changes in that policy are clearly in
order. In gearing up for the inflation
fight, Ford called for a halt in the
rapid increase in federal spending
and curtailed growth of the monetary
supply. That policy places a damper
on economic activity and contributes
to rising unemployment, consequen-
eps Ford hoped to battle with reme-
dial programs.
OTHERWISE OPTING for a laissez-
faire approach, Ford denounced
wage and price controls and any
mandatory means of fuel conserva-
tion. He passed out shiny WIN but-
tons, urging Americans like an over-
grown cheerleader to "whip inflation
Unmoved by Ford's appeal, the
economy continued its lack-luster
performance, slackening until even
News: Dan Blugerman, Cindy Hill,
Ann Marie Lipinski, Cheryl Pilate'
Stephen Selbst
Editorial Page: Paul Haskins, Debra
Hurwitz, Steve Stojic, Becky Warner
Arts Page: Ken Fink
Photo Technician: Steve Kagan

Ford was forced to admit that we are
caught in a recession. Action more
concrete than the old college try and
pep rally style buttons is required to
remedy the present situation.
Ford's aides continue to toss
around the idea of an increase in the
gasoline tax, although the president
has so far refused to play ball. Last
week the measure assumed new ur-
gency with Canada's announcement
that all its exports of crude oil to this
country would be phased out by 1982.
Our largest supplier of foreign petro-
leum will begin slashing its supply by
100 barrels a day this January. Even
Henry Ford II, chairman of the Ford
Motor Company took a solitary stand
among most auto makers and work-
ers, calling for a tax increase last
HTOWEVER, THE president, backed
by Treasury Secretary William
Simon and the chairman of the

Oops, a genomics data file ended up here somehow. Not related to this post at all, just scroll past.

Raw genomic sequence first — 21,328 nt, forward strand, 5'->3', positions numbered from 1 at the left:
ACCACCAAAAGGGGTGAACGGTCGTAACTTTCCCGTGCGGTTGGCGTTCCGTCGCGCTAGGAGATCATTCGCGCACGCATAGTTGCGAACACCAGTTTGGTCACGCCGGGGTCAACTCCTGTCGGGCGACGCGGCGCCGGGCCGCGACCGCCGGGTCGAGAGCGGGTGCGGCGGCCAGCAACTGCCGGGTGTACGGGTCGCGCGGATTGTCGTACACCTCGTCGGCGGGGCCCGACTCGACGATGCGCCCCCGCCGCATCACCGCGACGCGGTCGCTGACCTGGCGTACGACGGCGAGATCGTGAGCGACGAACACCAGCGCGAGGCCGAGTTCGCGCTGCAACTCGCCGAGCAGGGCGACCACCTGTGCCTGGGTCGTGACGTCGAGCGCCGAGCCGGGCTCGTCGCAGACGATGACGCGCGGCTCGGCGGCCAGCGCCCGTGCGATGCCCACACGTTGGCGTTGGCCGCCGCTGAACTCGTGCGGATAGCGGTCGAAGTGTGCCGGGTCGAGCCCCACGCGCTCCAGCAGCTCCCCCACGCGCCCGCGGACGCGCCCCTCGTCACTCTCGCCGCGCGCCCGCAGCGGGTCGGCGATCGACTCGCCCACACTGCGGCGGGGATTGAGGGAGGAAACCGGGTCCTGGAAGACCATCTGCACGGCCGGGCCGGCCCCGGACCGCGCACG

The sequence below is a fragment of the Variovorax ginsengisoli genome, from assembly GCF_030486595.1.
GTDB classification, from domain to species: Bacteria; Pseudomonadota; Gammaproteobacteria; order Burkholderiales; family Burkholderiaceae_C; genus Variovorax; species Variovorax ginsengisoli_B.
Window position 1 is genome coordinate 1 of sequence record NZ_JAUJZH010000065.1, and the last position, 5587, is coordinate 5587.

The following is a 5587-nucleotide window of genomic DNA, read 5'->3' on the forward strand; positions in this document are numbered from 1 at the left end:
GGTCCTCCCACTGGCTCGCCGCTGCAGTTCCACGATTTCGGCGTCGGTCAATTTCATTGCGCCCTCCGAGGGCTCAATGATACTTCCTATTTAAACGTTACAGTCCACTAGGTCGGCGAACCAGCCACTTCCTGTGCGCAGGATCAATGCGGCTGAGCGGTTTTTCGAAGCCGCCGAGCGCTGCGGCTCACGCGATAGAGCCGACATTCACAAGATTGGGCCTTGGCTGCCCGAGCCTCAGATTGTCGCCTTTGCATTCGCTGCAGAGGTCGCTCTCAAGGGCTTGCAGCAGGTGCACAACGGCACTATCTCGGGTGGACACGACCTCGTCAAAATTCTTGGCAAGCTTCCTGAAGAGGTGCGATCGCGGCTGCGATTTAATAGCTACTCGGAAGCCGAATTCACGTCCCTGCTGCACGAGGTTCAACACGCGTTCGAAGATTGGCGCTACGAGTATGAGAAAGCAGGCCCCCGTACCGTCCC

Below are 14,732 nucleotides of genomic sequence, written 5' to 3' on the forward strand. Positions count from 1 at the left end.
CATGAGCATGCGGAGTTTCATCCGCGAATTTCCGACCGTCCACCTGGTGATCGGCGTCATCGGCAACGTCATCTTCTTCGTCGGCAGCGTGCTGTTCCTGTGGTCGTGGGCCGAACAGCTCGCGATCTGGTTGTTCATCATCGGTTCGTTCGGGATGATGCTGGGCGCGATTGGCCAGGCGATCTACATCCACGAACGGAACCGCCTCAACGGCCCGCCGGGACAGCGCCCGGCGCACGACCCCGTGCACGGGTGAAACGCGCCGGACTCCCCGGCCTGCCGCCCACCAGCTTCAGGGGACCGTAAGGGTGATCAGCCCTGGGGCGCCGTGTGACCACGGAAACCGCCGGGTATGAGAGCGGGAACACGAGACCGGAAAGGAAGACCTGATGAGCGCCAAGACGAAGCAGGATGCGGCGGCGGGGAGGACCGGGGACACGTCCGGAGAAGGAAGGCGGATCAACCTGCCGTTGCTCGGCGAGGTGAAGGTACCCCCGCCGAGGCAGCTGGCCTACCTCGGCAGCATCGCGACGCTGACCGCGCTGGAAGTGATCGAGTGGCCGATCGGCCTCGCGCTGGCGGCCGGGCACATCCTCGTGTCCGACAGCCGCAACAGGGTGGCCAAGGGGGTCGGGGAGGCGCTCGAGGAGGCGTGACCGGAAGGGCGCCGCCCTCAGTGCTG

Council of Economic Advisers, Allen
Greensnan, continues to balk at such
According to the New York Times,
Simon, in a burst of opnosition to
stimulative action, declared recently,
"I will resist these pressures with
every ounce of strength I have. We
have been heading in a dangerous
direction . . . the danger of killing
the system that has given us the
highest standers of living in the
A newly elected. heavily Democratic
Conoress deenly concerned with re-
cession and unemployment will un-
doubtedly lash out at that kind of
brash thinking. Ford will have to get
cracking and shift his conservative
policy under the whip of Congress.
As a presidential candidate for 1976,
Ford must be attuned to a voting pub-
lic increasingly pessimistic about the
economic outlook. Voters with empty
pocket books and little job security
don't normally reward an incumbent
with another term.

ed either. Regardless of what
anyone says, accidents happen
and since a serious one ,iay
mean the annihilation of a city
the size of New York or Ph:l-
adelphia, there is just caus, to
be concerned.
Even in areas of high tech-
nological competence, coilinued
success can lead'to rxl'wed vig-
ilance. It wasn't co) on-g-3-o
that we managed to iiinerate
three astrona'its i i a - e r v
straightforward accilert where
the utmost precautions were Ll-
leeedlv heiru taken.
DR. H NNES, el aureate
in physics, summed up all :!,e
possibilities when 1 wrote'
"Fission energy IS on. if
a number of critiyl devices
work as they sho'il I]; n o-ti-
her of peonle in k v !ni5!tiis
follow all their ins uctiov, if
there is no sabotage, no hn ,-
ing of the trarspor's, if no re-
actor fuel processing plant or

reprocessing plant or repository
anywhere in the world issit-
uated in a region of riots or
guerrilla activity, and no revolu-
tion or war - even a 'conven-
tional one' - takes place in
these regions.
"The enormous q'iantities of
extremely dangerous material
must not get into th, hands of
ignorant people or de~pei adoes.
No acts of God can be permit-
The trend towards nuclear
power may be inevrabVe. But
certrinl, before the final decis-
ion is made, m'ich more i e-
sear-h needs to be domi, and all
tfe facts must be made public.
The people have tle right to
make the ultimate le-Isixn, and
the world hns a rigit to know
%0ht it is letting itself in for.
Ste Wilhelm is a writer for
The DailY's Editorial Page.


SAFETY standards of
power plants are re-
and controlled by the
Energy Commission





\ .
Y 4" ;.


'relief bowl'
To The Daily:
MILLIONS OF dollars a r e
spent annually on college foot-
ball in America. Mi:higan's
narrow defeat by Ohio State
was a disappointment to thous-
ands of fans who felt we deserv-
ed a trip to the Rose Bow). The